Facebook Debuts Libra Cryptocurrency: Everything You Need to Know
Facebook is finally entering the financial services space but with help from other global companies.
Facebook unveiled an ambitious plan on Tuesday to create a new digital currency called Libra, similar to Bitcoin for global use, one that could drive more e-commerce on its services and boost ads on its platforms.
The social networking giant already rules daily communication for more than two billion people around the world. Now it wants its own currency, too.
But the effort, which Facebook is launching with partners including PayPal, Uber, Spotify, Visa and Mastercard, could also complicate matters for the beleaguered social network.
Creating its own globe-spanning currency — one that could conceivably threaten banks, national currencies and the privacy of users — isn't likely to dampen regulators' interest in Facebook.
Key Facts About Facebook’s Cryptocurrency:
- Libra will be available to users on WhatsApp, Instagram and Messenger
- The digital currency will also be available through a standalone digital wallet app on Android and iOS
- Facebook will not be solely responsible and control the digital currency
- Companies like Uber, Visa, MasterCard and Spotify among others are agreed to join the association called Libra to operate the digital currency
- Facebook claims it will not be able to track or access user data, or any payment done using Libra
- Facebook is entering the financial services sector, claiming to enable over 1.7 billion unbanked users across the globe to become digital supported.
- Unlike a Bitcoin, Facebook highlighted that Libra’s valuation will revolve around the US dollar, yen and the Euro.
Facebook is taking the lead on building Libra and its underlying technology; its more than two dozen partners will help fund, build and govern the system. Facebook hopes to raise as much as $1 billion from existing and future partners to support the effort.
Facebook Relying On Partners for Libra
The digital currency, called Libra, is scheduled to launch sometime in the next six to 12 months.
Company officials emphasized Libra as a way of sending money across borders without incurring significant fees, such as those charged by Western Union and other international money-transfer services.
Libra could also open up online commerce to huge numbers of people around the world who currently don’t have bank accounts or credit cards.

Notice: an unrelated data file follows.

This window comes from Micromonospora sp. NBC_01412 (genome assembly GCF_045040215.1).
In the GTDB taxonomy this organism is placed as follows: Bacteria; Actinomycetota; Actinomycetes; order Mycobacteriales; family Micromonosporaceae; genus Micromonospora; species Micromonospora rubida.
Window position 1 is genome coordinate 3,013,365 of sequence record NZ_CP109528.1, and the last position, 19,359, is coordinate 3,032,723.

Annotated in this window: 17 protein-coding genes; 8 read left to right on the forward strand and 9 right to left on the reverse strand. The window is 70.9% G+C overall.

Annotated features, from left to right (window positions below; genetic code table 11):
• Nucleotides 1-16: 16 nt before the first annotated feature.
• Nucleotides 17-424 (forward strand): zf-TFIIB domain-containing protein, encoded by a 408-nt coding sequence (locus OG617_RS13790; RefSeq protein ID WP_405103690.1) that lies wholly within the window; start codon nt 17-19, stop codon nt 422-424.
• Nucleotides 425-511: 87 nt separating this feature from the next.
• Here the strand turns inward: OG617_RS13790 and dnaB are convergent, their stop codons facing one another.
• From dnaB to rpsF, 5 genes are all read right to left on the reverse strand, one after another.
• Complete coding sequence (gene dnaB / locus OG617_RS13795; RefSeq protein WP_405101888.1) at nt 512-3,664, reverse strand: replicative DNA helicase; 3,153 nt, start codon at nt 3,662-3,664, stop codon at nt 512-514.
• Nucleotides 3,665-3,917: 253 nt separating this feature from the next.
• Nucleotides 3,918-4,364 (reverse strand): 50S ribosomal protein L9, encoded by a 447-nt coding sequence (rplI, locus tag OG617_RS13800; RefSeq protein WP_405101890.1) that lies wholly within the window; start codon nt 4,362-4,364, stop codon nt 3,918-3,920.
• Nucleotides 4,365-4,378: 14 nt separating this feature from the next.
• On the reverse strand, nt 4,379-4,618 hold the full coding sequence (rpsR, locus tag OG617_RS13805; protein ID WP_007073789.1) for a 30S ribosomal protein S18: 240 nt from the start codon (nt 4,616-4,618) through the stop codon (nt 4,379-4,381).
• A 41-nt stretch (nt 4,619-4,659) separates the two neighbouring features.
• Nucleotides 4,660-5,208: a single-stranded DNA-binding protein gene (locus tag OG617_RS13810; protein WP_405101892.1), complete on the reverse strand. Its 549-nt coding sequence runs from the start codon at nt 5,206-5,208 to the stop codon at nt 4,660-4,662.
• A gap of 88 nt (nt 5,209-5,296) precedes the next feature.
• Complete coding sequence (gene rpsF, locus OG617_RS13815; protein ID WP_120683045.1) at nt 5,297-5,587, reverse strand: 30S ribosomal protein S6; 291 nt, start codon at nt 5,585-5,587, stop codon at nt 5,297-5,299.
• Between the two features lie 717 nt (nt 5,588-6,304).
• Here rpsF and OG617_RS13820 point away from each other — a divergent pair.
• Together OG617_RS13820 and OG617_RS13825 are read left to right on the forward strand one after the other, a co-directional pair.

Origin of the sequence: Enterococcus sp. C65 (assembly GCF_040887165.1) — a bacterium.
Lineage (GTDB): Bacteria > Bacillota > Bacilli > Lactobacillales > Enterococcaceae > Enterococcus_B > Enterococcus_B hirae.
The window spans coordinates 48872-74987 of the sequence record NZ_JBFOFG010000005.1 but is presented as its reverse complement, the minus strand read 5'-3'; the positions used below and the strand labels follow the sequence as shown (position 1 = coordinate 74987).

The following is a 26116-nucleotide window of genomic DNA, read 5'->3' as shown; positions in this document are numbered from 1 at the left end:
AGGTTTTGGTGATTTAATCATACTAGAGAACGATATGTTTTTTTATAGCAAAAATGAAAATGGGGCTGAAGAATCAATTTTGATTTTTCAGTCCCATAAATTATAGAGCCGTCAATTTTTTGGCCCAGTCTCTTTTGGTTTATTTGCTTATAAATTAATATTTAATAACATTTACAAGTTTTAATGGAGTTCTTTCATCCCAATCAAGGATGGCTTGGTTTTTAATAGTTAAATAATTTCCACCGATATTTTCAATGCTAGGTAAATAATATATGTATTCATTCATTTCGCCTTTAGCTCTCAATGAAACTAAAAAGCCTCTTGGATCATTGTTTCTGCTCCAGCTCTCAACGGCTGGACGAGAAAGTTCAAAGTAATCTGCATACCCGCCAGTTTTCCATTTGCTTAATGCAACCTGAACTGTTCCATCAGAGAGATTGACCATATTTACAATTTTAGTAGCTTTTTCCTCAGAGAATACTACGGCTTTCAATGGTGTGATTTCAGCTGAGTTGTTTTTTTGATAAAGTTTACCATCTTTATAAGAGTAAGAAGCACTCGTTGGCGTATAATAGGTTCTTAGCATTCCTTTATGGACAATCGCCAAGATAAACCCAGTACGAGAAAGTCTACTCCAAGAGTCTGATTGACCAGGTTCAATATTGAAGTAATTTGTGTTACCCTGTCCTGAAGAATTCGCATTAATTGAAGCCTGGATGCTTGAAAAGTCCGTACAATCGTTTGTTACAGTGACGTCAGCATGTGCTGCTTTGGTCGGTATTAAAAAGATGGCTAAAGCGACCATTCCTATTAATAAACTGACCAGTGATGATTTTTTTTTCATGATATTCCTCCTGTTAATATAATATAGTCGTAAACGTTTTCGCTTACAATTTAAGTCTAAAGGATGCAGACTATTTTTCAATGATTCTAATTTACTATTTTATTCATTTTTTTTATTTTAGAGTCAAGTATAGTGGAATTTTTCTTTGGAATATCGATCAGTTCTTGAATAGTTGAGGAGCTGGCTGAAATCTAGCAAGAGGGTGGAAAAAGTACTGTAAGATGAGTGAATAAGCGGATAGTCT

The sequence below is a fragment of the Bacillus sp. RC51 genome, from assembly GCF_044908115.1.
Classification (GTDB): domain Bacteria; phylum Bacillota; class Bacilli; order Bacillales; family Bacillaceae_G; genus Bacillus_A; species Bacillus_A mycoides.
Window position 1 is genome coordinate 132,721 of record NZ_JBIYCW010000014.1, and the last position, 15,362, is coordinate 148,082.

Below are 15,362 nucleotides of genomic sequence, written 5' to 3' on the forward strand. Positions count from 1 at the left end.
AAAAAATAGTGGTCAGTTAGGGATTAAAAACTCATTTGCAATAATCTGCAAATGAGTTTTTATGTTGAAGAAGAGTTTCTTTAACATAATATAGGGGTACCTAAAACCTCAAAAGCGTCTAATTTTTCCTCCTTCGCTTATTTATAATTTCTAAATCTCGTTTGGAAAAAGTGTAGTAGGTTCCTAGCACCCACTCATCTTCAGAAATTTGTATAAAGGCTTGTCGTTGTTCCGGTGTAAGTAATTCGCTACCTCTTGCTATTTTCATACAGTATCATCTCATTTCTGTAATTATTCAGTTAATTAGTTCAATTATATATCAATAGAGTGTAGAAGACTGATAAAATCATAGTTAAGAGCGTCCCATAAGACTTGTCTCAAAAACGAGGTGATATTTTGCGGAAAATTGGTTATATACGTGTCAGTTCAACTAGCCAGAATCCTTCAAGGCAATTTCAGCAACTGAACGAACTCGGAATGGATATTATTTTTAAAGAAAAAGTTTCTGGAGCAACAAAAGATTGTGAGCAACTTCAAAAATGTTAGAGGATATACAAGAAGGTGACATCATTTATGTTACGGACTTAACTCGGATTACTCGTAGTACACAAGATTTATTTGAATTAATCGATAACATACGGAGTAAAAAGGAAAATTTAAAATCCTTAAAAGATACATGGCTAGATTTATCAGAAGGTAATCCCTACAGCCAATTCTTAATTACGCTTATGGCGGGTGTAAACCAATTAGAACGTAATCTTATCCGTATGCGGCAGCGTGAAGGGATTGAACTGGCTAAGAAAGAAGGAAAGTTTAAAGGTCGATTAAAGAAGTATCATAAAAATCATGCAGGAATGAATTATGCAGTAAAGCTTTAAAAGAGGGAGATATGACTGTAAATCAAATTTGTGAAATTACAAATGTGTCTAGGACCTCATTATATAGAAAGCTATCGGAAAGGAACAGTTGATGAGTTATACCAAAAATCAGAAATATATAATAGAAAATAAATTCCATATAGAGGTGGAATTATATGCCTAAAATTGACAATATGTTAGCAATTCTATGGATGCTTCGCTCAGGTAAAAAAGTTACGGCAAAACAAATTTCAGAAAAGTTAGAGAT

"If you fast forward a number of years, consumers all over the world will have the ability to access the world economy," Facebook executive David Marcus said in an interview with The Associated Press.
Backing by familiar corporations might also make Libra the first Bitcoin-like currency with mass appeal. Bitcoin itself remains shrouded in secrecy and fraud concerns, not to mention wild value fluctuations, making it unappealing for the average shopper.
What Will Libra Offer to Users?
Libra will be different, Facebook says, in part because its value will be pegged to a basket of established currencies such as the U.S. dollar, the euro, the yen and others.
Each purchase of Libra will be backed by a reserve fund of equal value held in real-world currencies to stabilise Libra's value.
Facebook won’t run Libra directly; instead, the company and its partners are forming a nonprofit called the Libra Association, headquartered in Geneva, that will oversee the new currency and its use.
The association will be regulated by Swiss financial authorities, Facebook said.
The company has also created a new subsidiary, Calibra, that is developing a digital wallet to allow people to buy, send and use Libra. Calibra pledges that it won't share transaction data from details of Libra user's financials with Facebook unless compelled to do so in criminal cases.
Libra partners will create incentives to get people and merchants to use the coin. That could range from Uber discounts to a Libra bonus paid when users set up a Calibra wallet, although the companies haven't laid out specifics.
Facebook said that if people use Calibra or similar wallets, their individual transactions won’t be visible on the Libra blockchain.
More than anything else, we’re intrigued to see if Facebook manages to convince the Indian government to let them operate Libra in the country (where it has over a billion users) considering that dealing in cryptocurrency has been banned.
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